Mastery, Instinct for
MASTERY, INSTINCT FOR
The expression instinct for mastery refers to an instinct whose aim is the appropriation of the object. For Sigmund Freud, this is a nonsexual form of instinct that can be blended with the sexual instincts. The introduction of this concept within the evolution of Freudian theory is representative of an early stage of the concept of the dualism of the instincts.
The instinct for mastery first appears in Freud's Three Essays on the Theory of Sexuality (1905d), where it is initially included in the evocation of a Bemächtigungsapparat, or apparatus for mastery, and later under its direct name of Bemächtigungstreib. There are seventeen occurrences in Freud's work from 1905 to 1933.
This instinct has a central place in the "Three Essays on the Theory of Sexuality" in that Freud places it in the service of the satisfaction of hunger and sexual needs and posits that sadism derives from it. The elements of the apparatus for mastery must be deduced from Freud's text; these include the sense of touch, the muscular apparatus, and the sensory organs in general. "The activity is put into operation by the instinct for mastery through the agency of the somatic musculature" (p. 198), he writes. The muscles of the body thus appear as the agent of mastery; the hand, whose movements involve the sense of touch and the musculature working in tandem, is thus an essential organ of the apparatus for mastery.
Freud clearly indicates the role of the instinct for mastery as it serves the sexual needs: "A certain amount of touching is indispensable (at all events among human beings) before the normal sexual aim can be attained" (p. 156). Moreover, in connection with masturbation: "The preference for the hand which is shown by boys is already evidence of the important contribution which the instinct for mastery is destined to make to masculine sexual activity" (p. 188).
He links the instinct for mastery and its derivatives—cruelty, the pleasure of looking, and the pleasure of showing—to bodily functions "that appear in a sense independently of erotogenic zones" (p. 192) or even in the case of cruelty "independently of the sexual activities that are attached to erotogenetic zones" (p. 193). He further links the instinct for mastery to the "instinct for knowledge," which "cannot be counted among the elementary instinctual components, nor can it be classed as belonging exclusively to sexuality. Its activity corresponds on the one hand to a sublimated manner of obtaining mastery, while on the other hand it makes use of the energy of scopophilia" (p. 194).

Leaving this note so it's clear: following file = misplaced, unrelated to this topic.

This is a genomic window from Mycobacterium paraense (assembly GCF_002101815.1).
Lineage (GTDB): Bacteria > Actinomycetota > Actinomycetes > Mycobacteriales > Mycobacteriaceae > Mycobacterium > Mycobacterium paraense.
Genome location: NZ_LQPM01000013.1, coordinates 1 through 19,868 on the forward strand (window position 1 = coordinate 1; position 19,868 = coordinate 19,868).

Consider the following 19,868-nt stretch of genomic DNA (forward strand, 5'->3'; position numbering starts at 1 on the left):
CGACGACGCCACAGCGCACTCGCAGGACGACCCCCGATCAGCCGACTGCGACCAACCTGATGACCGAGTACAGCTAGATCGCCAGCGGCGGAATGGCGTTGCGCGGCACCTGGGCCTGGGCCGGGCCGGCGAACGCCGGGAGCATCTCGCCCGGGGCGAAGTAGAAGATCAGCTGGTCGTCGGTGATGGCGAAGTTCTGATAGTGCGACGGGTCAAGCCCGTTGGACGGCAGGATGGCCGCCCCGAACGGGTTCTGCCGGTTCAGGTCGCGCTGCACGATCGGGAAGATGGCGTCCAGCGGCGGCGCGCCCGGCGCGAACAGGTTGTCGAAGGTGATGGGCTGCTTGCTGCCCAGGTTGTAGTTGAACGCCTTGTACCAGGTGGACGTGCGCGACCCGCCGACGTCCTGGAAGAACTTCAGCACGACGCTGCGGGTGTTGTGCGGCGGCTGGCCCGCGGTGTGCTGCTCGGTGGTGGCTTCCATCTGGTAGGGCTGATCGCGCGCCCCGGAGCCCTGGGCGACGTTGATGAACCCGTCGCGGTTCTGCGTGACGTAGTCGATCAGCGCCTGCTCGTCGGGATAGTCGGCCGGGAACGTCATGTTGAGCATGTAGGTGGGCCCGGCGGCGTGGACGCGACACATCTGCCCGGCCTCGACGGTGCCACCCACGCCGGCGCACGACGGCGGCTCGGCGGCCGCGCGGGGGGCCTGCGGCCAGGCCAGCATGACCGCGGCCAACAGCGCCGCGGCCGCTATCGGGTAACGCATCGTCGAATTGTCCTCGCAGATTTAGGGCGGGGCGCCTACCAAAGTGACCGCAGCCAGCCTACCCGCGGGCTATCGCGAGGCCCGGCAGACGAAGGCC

The link between the instinct for mastery and cruelty is explained in a way that prefigures the notion of instinctual blends: "The sexuality of most male human beings contains an element of aggressiveness—a drive to subjugate; the biological significance of it seems to lie in the need for overcoming the resistance of the sexual object by means other than the process of wooing. Thus sadism would correspond to an aggressive component which has become independent and exaggerated and, by displacement, has usurped the leading position" (pp. 157-158).
The instinct for mastery thus begins to change in its status in Freud's work; it starts to appear more as an intermediary concept between the sexual and the non-sexual than as a conceptual pole that can be opposed to the sexual. In his subsequent search for a dualism that is more clearly grounded in biology, Freud relegates the instinct for mastery to the background, preferring to focus instead on the notion of self-preservation instincts as the polar opposite of the sexual instincts ("Notes Upon a Case of Obsessional Neurosis" [1909d]). The instinct for mastery nevertheless retains a place in "Instincts and Their Vicissitudes" (1915c), but finally, from about 1920, in the dualism that pits the life instincts against the death instincts, the instinct for mastery is viewed as merely a derivative of the latter.
Long neglected by theorists, the instinct for mastery returned to prominence in psychoanalytic thought only with the publication of Jean Laplanche and Jean-Bertrand Pontalis's article on it in their Vocabulaire de la psychanalyse (1967). Roger Dorey (1981) discusses it in the context of the "mastery relationship"; Jean Bergeret uses the Freudian concept of the instinct for mastery as his point of departure in his development of the notion of "fundamental violence"; Jean Gillibert (1982) describes it as the "drive's drive" behind destruction, the result of "madness for mastery"; and Paul Denis (1992) proposes to reconsider the theory of the drives beginning with the hypothesis that the drives themselves, in their constituent organization, bring together a "formative component of mastery" and a "formative component of satisfaction," whose economic weight can vary and whose dissociation can be observed.
See also: Cruelty; Hatred; Knowledge or research, instinct for; Libidinal development; Lost object; Mastery; Pleasure in thinking; Sadomasochism; Three Essays on the Theory of Sexuality .
Denis, Paul. (1992). Emprise et théorie des pulsions. Revue française de psychanalyse, 56 (5),1295-1421.
Dorey, Roger. (1981). La relation d'emprise. Nouvelle Revue de psychanalyse, 24, 117-140.
Freud, Sigmund. (1905d). Three essays on the theory of sexuality. SE, 7: 135-243.
——. (1909d). Notes upon a case of obsessional neurosis. SE, 10: 155-318.
——. (1915c). Instincts and their vicissitudes. SE, 14: 109-140.
Gillibert, Jean. (1982). De l'objet pulsionnel de la pulsion d'emprise. Revue françaisedepsychanalyse, 46 (6), 1211-1244.
Laplanche, Jean, and Pontalis, Jean-Bertrand. (1974). The language of psychoanalysis (Donald Nicholson-Smith, Trans.). New York: Norton. (Original work published 1967)